I may have to disown them anyway, though, because they're really a pain to slide on and off, and apparently I'll be doing that a lot in Mauritania. I'm kind of tempted to just get a few pairs of the Teva flipflops I like so much and wear 'em out pair by pair. After all, if I can play basketball in them, I can probably deal with the sand and so forth. But, the soft soles make me nervous. Anyway, yes, I'm frustrated at my inability to fall in love with (falling, I can do) with my ZX/2 and unimpressed at my foot, which is making it hard to walk and do things.

Let's see. Ithaca--I arrived here 4/22 or so and have gotten to spend a beautiful three weeks with all my amazing friends here. Kevin and I created lots of projects and mischief, Helen and I had adventures of all sorts, I discovered food that Erica doesn't like, and got to know the new Whitbees better. I also got to connect with Nick, Paul, Adam, Simon, Paul, Mark, John, Chad, Liana, Maddy, Sophia, Jen, Becca, and lots of other great people (i.e. if I forgot you, I'm sorry; I still love you!). Originally, I was going to camp in Danby State Forest, but then I chickened out, and have stayed in Whitby, doing chores and home improvement projects to pay for my room and board. Helen, and now Erica have left, so of course I'm heartbroken about that (second-time around goodbyes were even harder than the first, but hard goodbyes are the flip side of meaningful, important friendships), but Jen came to visit, so that's a good thing. She kept me from being too sad, because we laughed a whole lot, and yes, I broke the rule and made jokes after quiet hours.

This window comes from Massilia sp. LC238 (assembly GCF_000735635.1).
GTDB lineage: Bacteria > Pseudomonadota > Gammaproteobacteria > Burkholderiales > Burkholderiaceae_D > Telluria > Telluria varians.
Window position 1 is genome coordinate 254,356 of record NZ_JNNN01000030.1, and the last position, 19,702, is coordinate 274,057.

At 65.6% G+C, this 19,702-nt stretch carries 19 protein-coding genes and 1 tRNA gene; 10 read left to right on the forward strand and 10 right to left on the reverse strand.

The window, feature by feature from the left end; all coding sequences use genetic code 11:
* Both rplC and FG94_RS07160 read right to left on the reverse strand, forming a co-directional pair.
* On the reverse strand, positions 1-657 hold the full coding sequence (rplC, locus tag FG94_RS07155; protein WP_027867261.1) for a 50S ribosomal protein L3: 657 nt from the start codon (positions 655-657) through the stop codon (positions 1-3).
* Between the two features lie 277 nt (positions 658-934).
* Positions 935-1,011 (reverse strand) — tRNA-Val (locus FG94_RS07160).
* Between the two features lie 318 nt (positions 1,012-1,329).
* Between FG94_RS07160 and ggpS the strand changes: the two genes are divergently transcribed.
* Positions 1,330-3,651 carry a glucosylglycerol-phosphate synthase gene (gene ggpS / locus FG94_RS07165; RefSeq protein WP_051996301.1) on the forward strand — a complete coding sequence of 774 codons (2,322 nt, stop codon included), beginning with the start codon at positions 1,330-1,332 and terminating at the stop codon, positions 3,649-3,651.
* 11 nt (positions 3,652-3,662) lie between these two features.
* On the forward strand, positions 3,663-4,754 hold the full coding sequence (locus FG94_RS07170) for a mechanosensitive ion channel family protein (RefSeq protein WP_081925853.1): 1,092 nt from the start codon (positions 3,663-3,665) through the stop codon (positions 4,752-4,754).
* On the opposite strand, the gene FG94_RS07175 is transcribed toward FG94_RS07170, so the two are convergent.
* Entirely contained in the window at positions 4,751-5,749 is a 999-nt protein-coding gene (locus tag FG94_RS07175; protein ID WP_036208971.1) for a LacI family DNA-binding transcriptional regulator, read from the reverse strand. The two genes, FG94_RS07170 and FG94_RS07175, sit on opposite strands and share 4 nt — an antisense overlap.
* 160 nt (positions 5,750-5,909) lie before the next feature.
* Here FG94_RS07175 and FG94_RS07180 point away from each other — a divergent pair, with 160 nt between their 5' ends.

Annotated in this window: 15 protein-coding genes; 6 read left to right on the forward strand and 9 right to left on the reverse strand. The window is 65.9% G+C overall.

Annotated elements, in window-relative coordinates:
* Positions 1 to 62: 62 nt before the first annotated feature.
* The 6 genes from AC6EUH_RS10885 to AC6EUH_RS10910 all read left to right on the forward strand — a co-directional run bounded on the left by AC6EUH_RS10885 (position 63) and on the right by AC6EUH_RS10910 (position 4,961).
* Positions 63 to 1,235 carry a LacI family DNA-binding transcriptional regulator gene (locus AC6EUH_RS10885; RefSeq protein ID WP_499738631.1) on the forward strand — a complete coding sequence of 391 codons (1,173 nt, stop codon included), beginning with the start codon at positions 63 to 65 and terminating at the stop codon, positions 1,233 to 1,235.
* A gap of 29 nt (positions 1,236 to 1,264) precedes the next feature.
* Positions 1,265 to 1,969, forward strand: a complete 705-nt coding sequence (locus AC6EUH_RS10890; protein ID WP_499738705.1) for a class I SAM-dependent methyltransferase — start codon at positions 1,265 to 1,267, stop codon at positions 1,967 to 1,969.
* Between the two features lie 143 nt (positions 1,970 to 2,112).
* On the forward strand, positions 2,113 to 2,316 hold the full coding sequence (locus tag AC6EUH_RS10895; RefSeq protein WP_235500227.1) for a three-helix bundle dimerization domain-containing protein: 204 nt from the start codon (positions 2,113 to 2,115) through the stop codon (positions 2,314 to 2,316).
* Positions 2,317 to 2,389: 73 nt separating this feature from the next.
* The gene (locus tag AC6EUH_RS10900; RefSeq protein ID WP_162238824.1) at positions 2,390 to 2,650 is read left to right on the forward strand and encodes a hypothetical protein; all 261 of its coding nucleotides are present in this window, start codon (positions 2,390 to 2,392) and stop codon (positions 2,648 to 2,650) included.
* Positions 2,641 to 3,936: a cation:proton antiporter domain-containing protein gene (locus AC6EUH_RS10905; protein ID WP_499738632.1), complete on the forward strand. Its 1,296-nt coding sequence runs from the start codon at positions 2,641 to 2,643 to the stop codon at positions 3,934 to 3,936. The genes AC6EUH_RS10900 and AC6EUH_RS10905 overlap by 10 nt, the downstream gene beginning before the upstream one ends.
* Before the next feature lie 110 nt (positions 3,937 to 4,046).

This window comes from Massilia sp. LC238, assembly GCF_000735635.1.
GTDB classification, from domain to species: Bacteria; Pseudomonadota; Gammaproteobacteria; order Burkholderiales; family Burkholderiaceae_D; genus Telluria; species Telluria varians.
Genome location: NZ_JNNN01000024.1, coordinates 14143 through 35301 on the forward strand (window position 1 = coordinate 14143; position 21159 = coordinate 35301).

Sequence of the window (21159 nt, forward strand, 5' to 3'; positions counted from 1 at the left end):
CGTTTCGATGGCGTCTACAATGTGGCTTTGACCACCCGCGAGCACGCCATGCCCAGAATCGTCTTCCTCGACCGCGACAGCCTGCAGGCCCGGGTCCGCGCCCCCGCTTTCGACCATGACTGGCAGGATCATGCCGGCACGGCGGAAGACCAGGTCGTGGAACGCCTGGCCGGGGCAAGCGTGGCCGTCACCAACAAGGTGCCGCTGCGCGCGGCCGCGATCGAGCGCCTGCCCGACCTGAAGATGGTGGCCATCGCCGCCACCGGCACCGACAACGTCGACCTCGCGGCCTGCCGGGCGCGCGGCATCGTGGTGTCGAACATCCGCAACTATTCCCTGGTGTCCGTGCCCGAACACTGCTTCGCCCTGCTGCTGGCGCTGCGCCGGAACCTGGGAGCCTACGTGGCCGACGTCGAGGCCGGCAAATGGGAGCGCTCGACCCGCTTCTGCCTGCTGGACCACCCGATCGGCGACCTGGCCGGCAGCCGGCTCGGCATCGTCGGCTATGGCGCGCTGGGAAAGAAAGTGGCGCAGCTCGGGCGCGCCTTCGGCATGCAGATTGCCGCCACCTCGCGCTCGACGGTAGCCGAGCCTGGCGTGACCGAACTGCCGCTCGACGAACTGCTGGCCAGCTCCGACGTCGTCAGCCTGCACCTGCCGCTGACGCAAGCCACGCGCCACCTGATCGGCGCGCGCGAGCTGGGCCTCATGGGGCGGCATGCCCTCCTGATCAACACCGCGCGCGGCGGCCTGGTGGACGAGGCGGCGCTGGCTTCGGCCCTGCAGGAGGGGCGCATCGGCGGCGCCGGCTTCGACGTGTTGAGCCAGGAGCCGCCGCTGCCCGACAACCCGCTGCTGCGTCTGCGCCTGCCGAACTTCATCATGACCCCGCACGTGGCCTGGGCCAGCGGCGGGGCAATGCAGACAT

And of course I miss Kevin a whole bunch, but it's a little bit hard to complain to him about his going to Kentucky on a really cool service trip for a week. I mean, it's easy to complain, but it's hard to not feel stupid for doing so. As he pointed out, it's funny if I'm complaining that one of us is going to go prohibitively far away and be outside easy means of contact for a longer-than-easy period of time to do public service-type work. Hi, Kettle, it's Pot, and, uh...I was wondering if you had a cup of sugar I can borrow? So, yeah. I miss Kevin.

But, all in all, Ithaca has been wonderful, I'm working on one last house project before I go, and enjoying my time here. I booked my tickets to staging yesterday, and am leaving at 8:11am on June 15th for Philadelphia. I'm also doing my best to ignore the fact that Mauritania's political situation is looking less than stable. That said, can we all just acknowledge right now that I'm a powerfully unfathomed weapon. Want an African country to have political collapse/unrest? Tell me I'm going there with some sort of institution in some sort of official capacity. You can even time it--it will begin to happen between a month and 20 hours before I'm scheduled to leave. Oh, and I called Peace Corps to ask what was up and guess what they said? "Flexibility and patience are key..."